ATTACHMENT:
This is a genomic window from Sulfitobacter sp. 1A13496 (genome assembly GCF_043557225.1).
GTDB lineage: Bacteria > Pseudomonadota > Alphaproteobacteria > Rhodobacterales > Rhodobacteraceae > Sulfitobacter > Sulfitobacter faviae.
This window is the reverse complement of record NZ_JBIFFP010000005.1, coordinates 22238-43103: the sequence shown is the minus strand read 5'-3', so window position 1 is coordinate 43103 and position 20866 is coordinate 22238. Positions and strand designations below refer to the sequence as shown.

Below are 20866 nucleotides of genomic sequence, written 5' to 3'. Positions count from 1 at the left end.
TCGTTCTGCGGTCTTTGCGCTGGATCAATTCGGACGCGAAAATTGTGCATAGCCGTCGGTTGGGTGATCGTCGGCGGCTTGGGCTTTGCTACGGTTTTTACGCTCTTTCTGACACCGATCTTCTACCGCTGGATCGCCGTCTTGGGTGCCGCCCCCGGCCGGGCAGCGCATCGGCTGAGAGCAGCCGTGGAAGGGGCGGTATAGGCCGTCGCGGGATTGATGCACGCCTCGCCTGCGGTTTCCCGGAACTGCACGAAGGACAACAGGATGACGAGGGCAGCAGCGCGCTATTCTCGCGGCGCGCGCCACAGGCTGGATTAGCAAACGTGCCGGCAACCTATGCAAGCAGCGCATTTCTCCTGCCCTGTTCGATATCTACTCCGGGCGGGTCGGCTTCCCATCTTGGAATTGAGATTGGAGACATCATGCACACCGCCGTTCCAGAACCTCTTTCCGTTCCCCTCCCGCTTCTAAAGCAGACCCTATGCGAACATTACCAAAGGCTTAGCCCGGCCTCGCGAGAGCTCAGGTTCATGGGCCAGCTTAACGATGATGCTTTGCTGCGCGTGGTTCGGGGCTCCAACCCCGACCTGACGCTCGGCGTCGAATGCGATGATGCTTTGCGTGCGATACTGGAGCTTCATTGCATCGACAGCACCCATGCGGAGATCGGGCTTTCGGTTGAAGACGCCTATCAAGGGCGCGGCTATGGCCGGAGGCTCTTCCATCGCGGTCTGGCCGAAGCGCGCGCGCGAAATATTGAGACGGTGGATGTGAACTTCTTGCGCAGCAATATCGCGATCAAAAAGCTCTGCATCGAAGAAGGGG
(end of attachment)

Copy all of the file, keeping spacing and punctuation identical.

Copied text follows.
This is a genomic window from Sulfitobacter sp. 1A13496 (genome assembly GCF_043557225.1).
GTDB lineage: Bacteria > Pseudomonadota > Alphaproteobacteria > Rhodobacterales > Rhodobacteraceae > Sulfitobacter > Sulfitobacter faviae.
This window is the reverse complement of record NZ_JBIFFP010000005.1, coordinates 22238-43103: the sequence shown is the minus strand read 5'-3', so window position 1 is coordinate 43103 and position 20866 is coordinate 22238. Positions and strand designations below refer to the sequence as shown.

Below are 20866 nucleotides of genomic sequence, written 5' to 3'. Positions count from 1 at the left end.
TCGTTCTGCGGTCTTTGCGCTGGATCAATTCGGACGCGAAAATTGTGCATAGCCGTCGGTTGGGTGATCGTCGGCGGCTTGGGCTTTGCTACGGTTTTTACGCTCTTTCTGACACCGATCTTCTACCGCTGGATCGCCGTCTTGGGTGCCGCCCCCGGCCGGGCAGCGCATCGGCTGAGAGCAGCCGTGGAAGGGGCGGTATAGGCCGTCGCGGGATTGATGCACGCCTCGCCTGCGGTTTCCCGGAACTGCACGAAGGACAACAGGATGACGAGGGCAGCAGCGCGCTATTCTCGCGGCGCGCGCCACAGGCTGGATTAGCAAACGTGCCGGCAACCTATGCAAGCAGCGCATTTCTCCTGCCCTGTTCGATATCTACTCCGGGCGGGTCGGCTTCCCATCTTGGAATTGAGATTGGAGACATCATGCACACCGCCGTTCCAGAACCTCTTTCCGTTCCCCTCCCGCTTCTAAAGCAGACCCTATGCGAACATTACCAAAGGCTTAGCCCGGCCTCGCGAGAGCTCAGGTTCATGGGCCAGCTTAACGATGATGCTTTGCTGCGCGTGGTTCGGGGCTCCAACCCCGACCTGACGCTCGGCGTCGAATGCGATGATGCTTTGCGTGCGATACTGGAGCTTCATTGCATCGACAGCACCCATGCGGAGATCGGGCTTTCGGTTGAAGACGCCTATCAAGGGCGCGGCTATGGCCGGAGGCTCTTCCATCGCGGTCTGGCCGAAGCGCGCGCGCGAAATATTGAGACGGTGGATGTGAACTTCTTGCGCAGCAATATCGCGATCAAAAAGCTCTGCATCGAAGAAGGGG